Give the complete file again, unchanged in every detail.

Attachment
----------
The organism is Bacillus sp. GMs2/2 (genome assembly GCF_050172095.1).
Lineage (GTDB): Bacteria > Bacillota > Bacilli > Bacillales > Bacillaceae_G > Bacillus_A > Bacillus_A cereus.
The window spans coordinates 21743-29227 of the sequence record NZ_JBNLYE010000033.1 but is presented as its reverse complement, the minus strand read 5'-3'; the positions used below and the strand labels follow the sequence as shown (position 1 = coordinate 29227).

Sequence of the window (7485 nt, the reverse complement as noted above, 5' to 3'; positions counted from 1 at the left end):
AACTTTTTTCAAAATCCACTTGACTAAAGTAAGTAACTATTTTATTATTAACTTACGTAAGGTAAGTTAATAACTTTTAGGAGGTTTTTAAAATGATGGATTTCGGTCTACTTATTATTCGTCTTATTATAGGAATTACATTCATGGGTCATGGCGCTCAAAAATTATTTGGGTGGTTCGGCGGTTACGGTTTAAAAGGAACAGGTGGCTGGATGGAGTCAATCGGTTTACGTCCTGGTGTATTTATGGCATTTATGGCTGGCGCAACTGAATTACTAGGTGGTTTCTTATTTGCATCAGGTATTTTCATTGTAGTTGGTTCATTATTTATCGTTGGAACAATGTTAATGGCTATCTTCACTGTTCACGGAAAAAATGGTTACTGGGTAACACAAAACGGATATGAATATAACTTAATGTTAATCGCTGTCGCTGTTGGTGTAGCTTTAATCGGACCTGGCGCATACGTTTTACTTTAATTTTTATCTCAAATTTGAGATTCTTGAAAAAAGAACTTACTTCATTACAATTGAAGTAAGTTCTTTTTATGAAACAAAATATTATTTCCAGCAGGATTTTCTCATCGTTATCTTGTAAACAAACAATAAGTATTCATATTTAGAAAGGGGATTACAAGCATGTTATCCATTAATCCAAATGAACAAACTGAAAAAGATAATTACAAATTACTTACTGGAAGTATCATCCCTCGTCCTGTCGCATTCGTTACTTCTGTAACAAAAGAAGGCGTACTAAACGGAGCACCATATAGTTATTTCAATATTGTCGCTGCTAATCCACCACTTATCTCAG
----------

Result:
The organism is Bacillus sp. GMs2/2 (genome assembly GCF_050172095.1).
Lineage (GTDB): Bacteria > Bacillota > Bacilli > Bacillales > Bacillaceae_G > Bacillus_A > Bacillus_A cereus.
The window spans coordinates 21743-29227 of the sequence record NZ_JBNLYE010000033.1 but is presented as its reverse complement, the minus strand read 5'-3'; the positions used below and the strand labels follow the sequence as shown (position 1 = coordinate 29227).

Sequence of the window (7485 nt, the reverse complement as noted above, 5' to 3'; positions counted from 1 at the left end):
AACTTTTTTCAAAATCCACTTGACTAAAGTAAGTAACTATTTTATTATTAACTTACGTAAGGTAAGTTAATAACTTTTAGGAGGTTTTTAAAATGATGGATTTCGGTCTACTTATTATTCGTCTTATTATAGGAATTACATTCATGGGTCATGGCGCTCAAAAATTATTTGGGTGGTTCGGCGGTTACGGTTTAAAAGGAACAGGTGGCTGGATGGAGTCAATCGGTTTACGTCCTGGTGTATTTATGGCATTTATGGCTGGCGCAACTGAATTACTAGGTGGTTTCTTATTTGCATCAGGTATTTTCATTGTAGTTGGTTCATTATTTATCGTTGGAACAATGTTAATGGCTATCTTCACTGTTCACGGAAAAAATGGTTACTGGGTAACACAAAACGGATATGAATATAACTTAATGTTAATCGCTGTCGCTGTTGGTGTAGCTTTAATCGGACCTGGCGCATACGTTTTACTTTAATTTTTATCTCAAATTTGAGATTCTTGAAAAAAGAACTTACTTCATTACAATTGAAGTAAGTTCTTTTTATGAAACAAAATATTATTTCCAGCAGGATTTTCTCATCGTTATCTTGTAAACAAACAATAAGTATTCATATTTAGAAAGGGGATTACAAGCATGTTATCCATTAATCCAAATGAACAAACTGAAAAAGATAATTACAAATTACTTACTGGAAGTATCATCCCTCGTCCTGTCGCATTCGTTACTTCTGTAACAAAAGAAGGCGTACTAAACGGAGCACCATATAGTTATTTCAATATTGTCGCTGCTAATCCACCACTTATCTCAG